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Essential Measuring Tools for the DIYer

Whether you are brand new to DIY or are eager to start bigger projects, adding more measuring tools to your toolbox will help you make accurate and unique measurements and cuts to your projects. From the humble tape measure to plumb bobs to t-bevels, follow along as we take you through the top measuring tools that are essential for any DIYer.

Types of Measuring Tools


With so many measuring tools, you may not know where to begin. Here are several different types and categories that are sure to get you off to a great start.

Angle Locators and Protractors

An angle finder will help you capture the correct angle you need and give you its measurement. They have levelers to make sure you are both level and plumb. Some types have a digital measurement display. A protractor can also be used to measure and transfer angles and set bevels. Protractors can be manual, magnetic, or electronic.


The caliper is a measuring tool with versatility. This tool comes in handy when measuring many different things including the diameter of a pipe or the depth of a hole when woodworking. Most have a basic ruler with jaws on both the top and bottom to take internal and external measurements such as diameter and thickness as well as depth.

A basic caliper has a ruler with a metric and imperial scale, a depth measuring blade, sliding jaws that measure the internal and external dimensions of an object, and a locking screw for the sliding jaws. The jaws fit either around an object or inside and the measurement is taken by where the jaws slide. There are three different types of calipers: Vernier, dial, and digital. The Vernier is your basic ruler caliper with manual jaws. Digital calipers have a digital measurement read while the dial has a dial measurement read. A fourth option is a spring joint caliper that doesn’t include a built-in ruler.

Plumb Bobs

Steel or solids brass, a plumb bob is a weight with a point on its end. It is tied to the end of a string to measure “plumb” or how straight something is vertically. Your string will be parallel to your vertical board and you measure the distance between the two down the length to ensure all points are equal distance for a straight board.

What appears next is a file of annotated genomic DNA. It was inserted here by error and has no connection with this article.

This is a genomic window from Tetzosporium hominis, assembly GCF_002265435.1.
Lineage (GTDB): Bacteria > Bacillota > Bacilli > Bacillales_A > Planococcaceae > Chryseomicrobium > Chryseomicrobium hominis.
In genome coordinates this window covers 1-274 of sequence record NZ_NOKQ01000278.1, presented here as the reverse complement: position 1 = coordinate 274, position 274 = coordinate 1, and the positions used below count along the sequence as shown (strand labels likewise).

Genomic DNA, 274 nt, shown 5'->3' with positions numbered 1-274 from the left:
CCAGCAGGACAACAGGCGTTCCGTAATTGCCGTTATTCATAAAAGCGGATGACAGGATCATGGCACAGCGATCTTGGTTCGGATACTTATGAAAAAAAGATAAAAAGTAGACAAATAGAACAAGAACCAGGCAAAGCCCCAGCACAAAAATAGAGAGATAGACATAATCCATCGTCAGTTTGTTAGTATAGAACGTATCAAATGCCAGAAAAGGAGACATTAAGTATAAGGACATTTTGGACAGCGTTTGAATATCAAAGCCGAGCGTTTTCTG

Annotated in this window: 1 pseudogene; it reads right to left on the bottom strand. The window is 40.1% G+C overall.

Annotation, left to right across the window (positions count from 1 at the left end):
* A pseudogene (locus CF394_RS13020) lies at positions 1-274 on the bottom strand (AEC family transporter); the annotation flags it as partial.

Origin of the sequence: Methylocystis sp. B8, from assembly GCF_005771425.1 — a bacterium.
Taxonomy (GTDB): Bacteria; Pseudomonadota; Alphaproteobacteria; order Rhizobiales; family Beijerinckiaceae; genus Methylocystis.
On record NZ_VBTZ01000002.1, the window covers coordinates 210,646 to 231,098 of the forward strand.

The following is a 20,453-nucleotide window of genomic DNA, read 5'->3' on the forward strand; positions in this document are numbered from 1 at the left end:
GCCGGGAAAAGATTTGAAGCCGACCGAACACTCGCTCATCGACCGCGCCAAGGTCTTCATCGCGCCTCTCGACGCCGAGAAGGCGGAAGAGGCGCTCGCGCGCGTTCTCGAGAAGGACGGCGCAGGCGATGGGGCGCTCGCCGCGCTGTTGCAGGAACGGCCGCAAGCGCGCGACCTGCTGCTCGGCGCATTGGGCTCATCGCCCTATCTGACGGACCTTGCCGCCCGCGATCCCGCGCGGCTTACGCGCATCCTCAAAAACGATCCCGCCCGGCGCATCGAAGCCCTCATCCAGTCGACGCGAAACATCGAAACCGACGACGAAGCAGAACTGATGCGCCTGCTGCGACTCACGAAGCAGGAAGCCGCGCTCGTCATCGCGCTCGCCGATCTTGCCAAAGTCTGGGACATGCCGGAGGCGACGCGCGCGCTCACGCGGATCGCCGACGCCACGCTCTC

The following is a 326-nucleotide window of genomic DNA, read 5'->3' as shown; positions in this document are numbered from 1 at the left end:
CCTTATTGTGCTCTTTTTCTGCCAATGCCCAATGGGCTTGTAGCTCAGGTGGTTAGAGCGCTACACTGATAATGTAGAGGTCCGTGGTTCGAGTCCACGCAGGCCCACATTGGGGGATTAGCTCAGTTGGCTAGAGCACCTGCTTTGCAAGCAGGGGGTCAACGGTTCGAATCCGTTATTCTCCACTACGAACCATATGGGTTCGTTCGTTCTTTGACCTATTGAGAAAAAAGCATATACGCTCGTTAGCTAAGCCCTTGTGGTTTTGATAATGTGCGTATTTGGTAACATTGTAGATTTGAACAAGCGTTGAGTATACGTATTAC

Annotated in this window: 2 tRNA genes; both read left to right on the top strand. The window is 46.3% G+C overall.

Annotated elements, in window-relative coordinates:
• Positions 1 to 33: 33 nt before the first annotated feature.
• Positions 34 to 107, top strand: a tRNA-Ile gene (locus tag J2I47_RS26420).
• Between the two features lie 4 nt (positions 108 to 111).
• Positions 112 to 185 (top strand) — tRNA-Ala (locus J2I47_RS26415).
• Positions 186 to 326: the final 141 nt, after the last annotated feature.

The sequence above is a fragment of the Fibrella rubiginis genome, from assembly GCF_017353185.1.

Pencil Compass

When you need to draw a perfect circle, the pencil compass will help you do just that. Similar in look to a spring joint caliper, the pencil compass has a point on one side to insert into a material and a pencil on the other. You'll then turn the compass on its point and the pencil will mark the diameter or radius of the circle.

Rulers and Tape Measures

While a ruler and maybe even a tape measure is something most kids learn about in school, they are essential in any tool belt.

  • Straight—Edge Ruler: Something everyone is familiar with, the ruler can help you find length and sometimes depth. Its straight edge is perfect for making straight cut marks. Don’t just use any kids’ ruler, however. A DIYer should have a heavy-duty ruler made from aluminum or some other sturdy material for all the wear and tear projects bring. Have trouble seeing the measurements? Look for one that has bold and easy-to-read numbers and tick marks. 
  • Folding Rule or Tape: A folding tape is usually made of wood, sometimes metal, and is a longer ruler that folds up. It was used in construction before the tape measure was invented and was the cheaper option for many years. It's not usually preferred as it is more cumbersome to carry, however it might be more useful when measuring a short depth of a hole as it’s longer than a ruler but sturdier than a tape measure.
  • Tape Measure: Of course, the tape measure is one of the most useful tools any DIYer needs. The retractable steel blade measures long distances and rolls up when not in use. The measurements are in feet, inches, and further divided into fractions of inches. The “dumb” end of the tape measure is the beginning of the tape and the “smart” end is where the reel is where you measure the length. Digital tape measures have an electronic read display. However, most people don’t realize there is more to this tool than meets the eye.
    • Why is the tape measure bent in the middle? The rolled tape is bent for a purpose. The arch shape supports the tape as it’s rolled out to make it sturdy enough for measuring long distances. The arch direction also makes it so the tape can be rolled up easily.